Answer to an  Unlawful Detainer Complaint in California

  • Deadline to file an answer to an unlawful detainer complaint in California:

Filing and serving an answer to an unlawful detainer eviction complaint in California before the deadline is critical. Failure to file and serve on time will result in a default being entered against the defendant or defendants being sued for eviction. That means, if the tenant does not answer the complaint, the judge can order the tenant off the property permanently.

The landlord can obtain a judgment for possession of the property very quickly, usually within a few days in most California counties, if the tenant makes no answer.

Once the tenant is appropriately served, they typically have five calendar days to answer the court and provide a copy to the landlord or their lawyer. The five-day period includes Saturdays and Sundays but excludes other court holidays. If the fifth day falls on a Saturday or Sunday, the response deadline is increased to the next day court is in session.

If the summons and complaint were not served personally but instead by substituted service, then court holidays are counted in this type of situation. Although again if the last day to answer falls on a Saturday, Sunday, or court holiday, the deadline is also increased to the following summary court procedure day.

Thus, an answer to the unlawful detainer eviction complaint must be filed before the expiration of the five days. Alternatively, the tenant may file an active pleading that temporarily excuses the duty to answer, such as a motion to defeat, objection, motion to strike, etc. The filing of a motion to defeat, motion to strike, or another authorized answer extends the defendant’s time to answer the complaint. But the answer pleading must itself have been filed within the five-day answer period unless a designated or court-granted extension of time has been obtained.

Application for an extension of time may be made by either side, Ex Parte. But some form of informal notice must be given to the plaintiff (that is, the landlord), and the defendant’s (tenant’s) written application must advise the court of the nature of the case and what extensions, if any, have previously been granted.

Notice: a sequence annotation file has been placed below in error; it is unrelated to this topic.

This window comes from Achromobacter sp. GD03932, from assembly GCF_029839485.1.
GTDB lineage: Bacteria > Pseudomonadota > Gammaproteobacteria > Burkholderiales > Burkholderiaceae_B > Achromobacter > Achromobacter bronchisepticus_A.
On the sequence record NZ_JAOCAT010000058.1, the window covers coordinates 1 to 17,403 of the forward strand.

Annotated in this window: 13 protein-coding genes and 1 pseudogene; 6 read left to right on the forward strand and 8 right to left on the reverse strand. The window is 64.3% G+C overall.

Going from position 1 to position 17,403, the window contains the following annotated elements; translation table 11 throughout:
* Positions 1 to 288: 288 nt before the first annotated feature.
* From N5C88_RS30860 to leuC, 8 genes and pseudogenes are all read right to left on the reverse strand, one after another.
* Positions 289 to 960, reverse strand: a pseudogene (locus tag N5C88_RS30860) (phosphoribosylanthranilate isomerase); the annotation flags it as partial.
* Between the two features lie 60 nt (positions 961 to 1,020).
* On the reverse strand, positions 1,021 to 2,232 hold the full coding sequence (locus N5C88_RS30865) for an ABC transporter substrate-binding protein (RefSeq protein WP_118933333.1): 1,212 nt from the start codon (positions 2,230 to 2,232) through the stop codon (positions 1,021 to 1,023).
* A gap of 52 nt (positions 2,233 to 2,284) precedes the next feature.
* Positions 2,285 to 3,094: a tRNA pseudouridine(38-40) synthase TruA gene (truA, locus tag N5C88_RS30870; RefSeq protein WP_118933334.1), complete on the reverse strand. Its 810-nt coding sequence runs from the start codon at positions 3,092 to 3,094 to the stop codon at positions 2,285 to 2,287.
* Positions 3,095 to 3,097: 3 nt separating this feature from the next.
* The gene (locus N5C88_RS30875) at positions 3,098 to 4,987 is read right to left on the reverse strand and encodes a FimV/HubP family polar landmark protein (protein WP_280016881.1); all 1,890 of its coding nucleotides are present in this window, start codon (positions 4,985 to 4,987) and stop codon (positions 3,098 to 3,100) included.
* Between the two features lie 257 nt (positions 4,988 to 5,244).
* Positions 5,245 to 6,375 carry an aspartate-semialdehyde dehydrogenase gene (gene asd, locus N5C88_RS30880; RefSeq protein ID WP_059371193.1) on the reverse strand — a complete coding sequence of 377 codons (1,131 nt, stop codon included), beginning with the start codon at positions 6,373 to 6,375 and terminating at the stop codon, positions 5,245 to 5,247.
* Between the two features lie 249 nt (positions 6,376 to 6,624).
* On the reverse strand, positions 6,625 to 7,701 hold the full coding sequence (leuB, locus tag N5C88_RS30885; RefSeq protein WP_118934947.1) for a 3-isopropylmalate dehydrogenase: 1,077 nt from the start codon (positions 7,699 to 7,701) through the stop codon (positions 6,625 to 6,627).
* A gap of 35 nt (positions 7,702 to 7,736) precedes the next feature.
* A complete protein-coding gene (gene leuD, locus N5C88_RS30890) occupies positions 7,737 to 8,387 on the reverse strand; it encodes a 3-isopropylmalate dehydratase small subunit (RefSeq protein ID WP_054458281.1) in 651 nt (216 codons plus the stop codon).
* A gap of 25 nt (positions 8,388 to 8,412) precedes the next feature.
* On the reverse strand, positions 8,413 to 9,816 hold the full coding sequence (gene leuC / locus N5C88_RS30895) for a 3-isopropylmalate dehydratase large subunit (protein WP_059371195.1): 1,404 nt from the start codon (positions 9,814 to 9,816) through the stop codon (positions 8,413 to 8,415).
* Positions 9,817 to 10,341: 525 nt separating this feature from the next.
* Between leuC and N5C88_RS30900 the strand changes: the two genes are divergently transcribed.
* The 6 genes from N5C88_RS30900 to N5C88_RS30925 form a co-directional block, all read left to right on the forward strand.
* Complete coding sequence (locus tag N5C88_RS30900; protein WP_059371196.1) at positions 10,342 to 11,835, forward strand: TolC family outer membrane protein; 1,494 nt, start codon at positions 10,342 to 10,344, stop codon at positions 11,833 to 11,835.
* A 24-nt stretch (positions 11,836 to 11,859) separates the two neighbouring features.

Usually, a party asking an Ex Parte order (an order by just one side) in a civil case must inform all parties about the Ex Parte hearing no later than 10:00 a.m. the court day before the Ex Parte presentation. In unlawful detainer proceedings, however, an Ex Parte applicant may give more brief advice “provided that the notice given is reasonable.”

The Ex Parte application must be associated by a claim saying one of three things:

(i) That notice to evict the tenant was given, including the date, time, manner and name of the party informed, the relief sought, whether opposition is expected, and that the applicant told the opposing party where and when the application would be made; or

(ii) That a good-faith effort to notify the opposing party was made, but the applicant was unable to do so; or

(iii) Why notice would not be needed. If the announcement in an unlawful detainer proceeding was provided later than 10:00 a.m. the court date before the Ex Parte appearance, the declaration must state why the notice was reasonable.

The maximum extension is ordinarily 10 days unless the plaintiff consents to a longer time or the court otherwise orders for “good cause” shown. The defendant’s (the tenant’s) answer must be confirmed since the UD complaint must be confirmed. Note that all answering defendants must sign and check the answer. An unverified answer is subject to a motion to strike in its entirety, but the action must be made within 10 days after service of the solution.

  • Legal demands for an answer to an unlawful detainer complaint in California:

The function of the tenant’s answer is to put the case at issue to all material allegations in the complaint. All material claims does not mean an allegation must be rejected. If the allegations are not denied, then they are automatically considered to be accepted. Defendants should not respond to each paragraph separately, deny parts, or deny based on lack of information or belief.

Legal defenses are limited. The defendant bears the burden of pleading all essential elements that the landlord raises in the unlawful detainer complaint, which means he must answer to the scope and extent of the landlord’s justification for eviction. But the tenant need not answer with detailed facts to each allegation or element.

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